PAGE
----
At least 18 killed in Bangladesh ferry crash

 

Eighteen people died and dozens of others were missing after a ferry packed with about 200 passengers capsized in a river in southern Bangladesh today, authorities said.

Local police chief Mohammad Shahabuddin Khan said about 35 people were rescued when the ferry sank on the Meghna River after colliding with a cargo boat early in the morning.

Divers have recovered 18 bodies from inside the sunken vessel, he said, including a young woman found cradling her baby's lifeless body.

“The death toll is likely to rise as more bodies are feared trapped inside,” Mr Khan said. “We will get a better picture of the casualties once the sunken ferry is pulled out of the water.”

Hundreds of anxious people, many of them weeping, gathered near the scene of the accident to look for their loved ones.

The MV Shariatpur-1 was travelling to the capital, Dhaka, from neighbouring Shariatpur district to the south-west. The accident site is in Munshiganj district, about 20 miles (32km) south of Dhaka.

Survivor Dulal Dewan described a scene of chaos as the ferry collided with the other ship.

“I was awakened with a big jolt,” said the businessman, who was asleep on the top deck. “I jumped into the river in darkness as the ferry started going down.

“In minutes there were screams all around. People were shouting for help.”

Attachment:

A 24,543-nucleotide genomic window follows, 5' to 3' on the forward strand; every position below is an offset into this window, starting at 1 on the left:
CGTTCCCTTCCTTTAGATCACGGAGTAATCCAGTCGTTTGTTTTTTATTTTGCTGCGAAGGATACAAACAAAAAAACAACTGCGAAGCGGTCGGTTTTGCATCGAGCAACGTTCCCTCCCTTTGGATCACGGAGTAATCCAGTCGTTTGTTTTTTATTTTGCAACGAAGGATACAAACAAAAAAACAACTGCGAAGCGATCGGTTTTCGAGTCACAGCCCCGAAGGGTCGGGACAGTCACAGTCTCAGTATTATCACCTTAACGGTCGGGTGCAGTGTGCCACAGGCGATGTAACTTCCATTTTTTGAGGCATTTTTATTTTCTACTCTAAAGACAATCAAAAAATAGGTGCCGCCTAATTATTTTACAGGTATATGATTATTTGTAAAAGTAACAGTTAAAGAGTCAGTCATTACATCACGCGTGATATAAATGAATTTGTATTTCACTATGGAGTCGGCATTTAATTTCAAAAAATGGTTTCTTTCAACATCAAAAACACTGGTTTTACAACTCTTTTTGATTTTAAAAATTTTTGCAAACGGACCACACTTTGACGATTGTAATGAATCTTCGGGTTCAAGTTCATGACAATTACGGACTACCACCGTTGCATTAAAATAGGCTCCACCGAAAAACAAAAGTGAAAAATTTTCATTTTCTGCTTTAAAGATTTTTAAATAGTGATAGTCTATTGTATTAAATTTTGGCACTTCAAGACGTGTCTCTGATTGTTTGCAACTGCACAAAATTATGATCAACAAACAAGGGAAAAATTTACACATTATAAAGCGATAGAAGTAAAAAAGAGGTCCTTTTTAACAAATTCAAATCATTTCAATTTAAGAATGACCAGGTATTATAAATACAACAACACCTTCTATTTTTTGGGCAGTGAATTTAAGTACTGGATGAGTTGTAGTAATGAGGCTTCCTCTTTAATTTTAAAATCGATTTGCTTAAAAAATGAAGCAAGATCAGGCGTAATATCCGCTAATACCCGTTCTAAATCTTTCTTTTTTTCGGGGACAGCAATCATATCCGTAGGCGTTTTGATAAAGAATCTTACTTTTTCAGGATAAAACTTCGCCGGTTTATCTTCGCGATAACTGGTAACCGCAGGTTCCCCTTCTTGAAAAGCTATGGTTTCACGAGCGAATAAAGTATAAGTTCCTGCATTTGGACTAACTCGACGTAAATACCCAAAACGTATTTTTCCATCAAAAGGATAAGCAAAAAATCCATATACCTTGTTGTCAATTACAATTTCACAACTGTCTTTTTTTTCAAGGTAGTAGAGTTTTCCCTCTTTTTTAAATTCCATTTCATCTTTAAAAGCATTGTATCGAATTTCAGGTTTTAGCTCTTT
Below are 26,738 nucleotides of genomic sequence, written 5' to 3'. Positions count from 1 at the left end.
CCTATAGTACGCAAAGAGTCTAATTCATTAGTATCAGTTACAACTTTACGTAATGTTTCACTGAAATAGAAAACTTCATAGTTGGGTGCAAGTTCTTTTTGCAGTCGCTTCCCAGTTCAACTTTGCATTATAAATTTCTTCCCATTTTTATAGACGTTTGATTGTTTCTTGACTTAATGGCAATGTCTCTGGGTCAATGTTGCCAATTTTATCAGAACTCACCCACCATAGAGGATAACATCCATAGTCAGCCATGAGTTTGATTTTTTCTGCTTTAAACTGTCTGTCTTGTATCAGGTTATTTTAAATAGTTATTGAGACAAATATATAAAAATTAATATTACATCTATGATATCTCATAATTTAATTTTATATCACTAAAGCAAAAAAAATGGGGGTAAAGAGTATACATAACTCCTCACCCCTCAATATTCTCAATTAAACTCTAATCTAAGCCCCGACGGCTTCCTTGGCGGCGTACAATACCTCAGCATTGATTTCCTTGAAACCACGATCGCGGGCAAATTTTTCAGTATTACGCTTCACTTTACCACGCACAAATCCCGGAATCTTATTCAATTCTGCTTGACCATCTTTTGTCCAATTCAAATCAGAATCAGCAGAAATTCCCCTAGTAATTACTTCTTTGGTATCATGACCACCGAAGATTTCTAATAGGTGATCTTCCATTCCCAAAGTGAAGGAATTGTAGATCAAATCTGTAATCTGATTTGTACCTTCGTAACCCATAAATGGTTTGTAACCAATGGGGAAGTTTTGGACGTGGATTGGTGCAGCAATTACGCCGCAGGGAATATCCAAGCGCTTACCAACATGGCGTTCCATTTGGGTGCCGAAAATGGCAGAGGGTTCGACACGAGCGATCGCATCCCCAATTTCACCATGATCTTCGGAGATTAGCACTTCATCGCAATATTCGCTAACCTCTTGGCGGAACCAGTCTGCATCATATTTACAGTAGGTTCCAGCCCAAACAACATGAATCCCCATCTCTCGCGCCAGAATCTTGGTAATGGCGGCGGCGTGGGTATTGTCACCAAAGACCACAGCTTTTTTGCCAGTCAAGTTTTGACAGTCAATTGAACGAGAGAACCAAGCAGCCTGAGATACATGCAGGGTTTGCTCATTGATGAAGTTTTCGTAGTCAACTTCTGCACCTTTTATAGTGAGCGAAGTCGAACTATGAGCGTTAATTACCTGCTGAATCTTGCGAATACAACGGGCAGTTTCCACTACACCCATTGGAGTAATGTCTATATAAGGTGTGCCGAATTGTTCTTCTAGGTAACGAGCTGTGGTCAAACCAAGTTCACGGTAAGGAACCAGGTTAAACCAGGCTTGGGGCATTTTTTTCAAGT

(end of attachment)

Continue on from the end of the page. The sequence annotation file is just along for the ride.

Mr Dewan said he was rescued by a nearby boat, but eight other family members travelling with him were still unaccounted for.

Estimates varied as to how many people were on board the ferry.

Mr Khan put the number at close to 200, while Mr Dewan told reporters that about 300 people were on board when the double-deck ferry sank.

It is difficult to get a reliable estimate as ferry operators rarely keep a list of passengers. Most passengers buy tickets once on board.

Abdul Gani Akhand, 75, was also among the survivors.

“I was sleeping and I really don't know how I survived,” he said, shivering as a rescue worker ferried him to a hospital.

Azizul Alam, the area's government administrator, said an investigation has been ordered into the cause of the accident.

Mr Alam said rescuers located the ferry in water about 70ft (21m) deep. He said a rescue vessel was trying to pull the sunken boat close to the shore.

Ferry accidents, often blamed on overcrowding, faulty vessels and lax rules, are common in Bangladesh, a low lying delta nation of 160 million people.

AP

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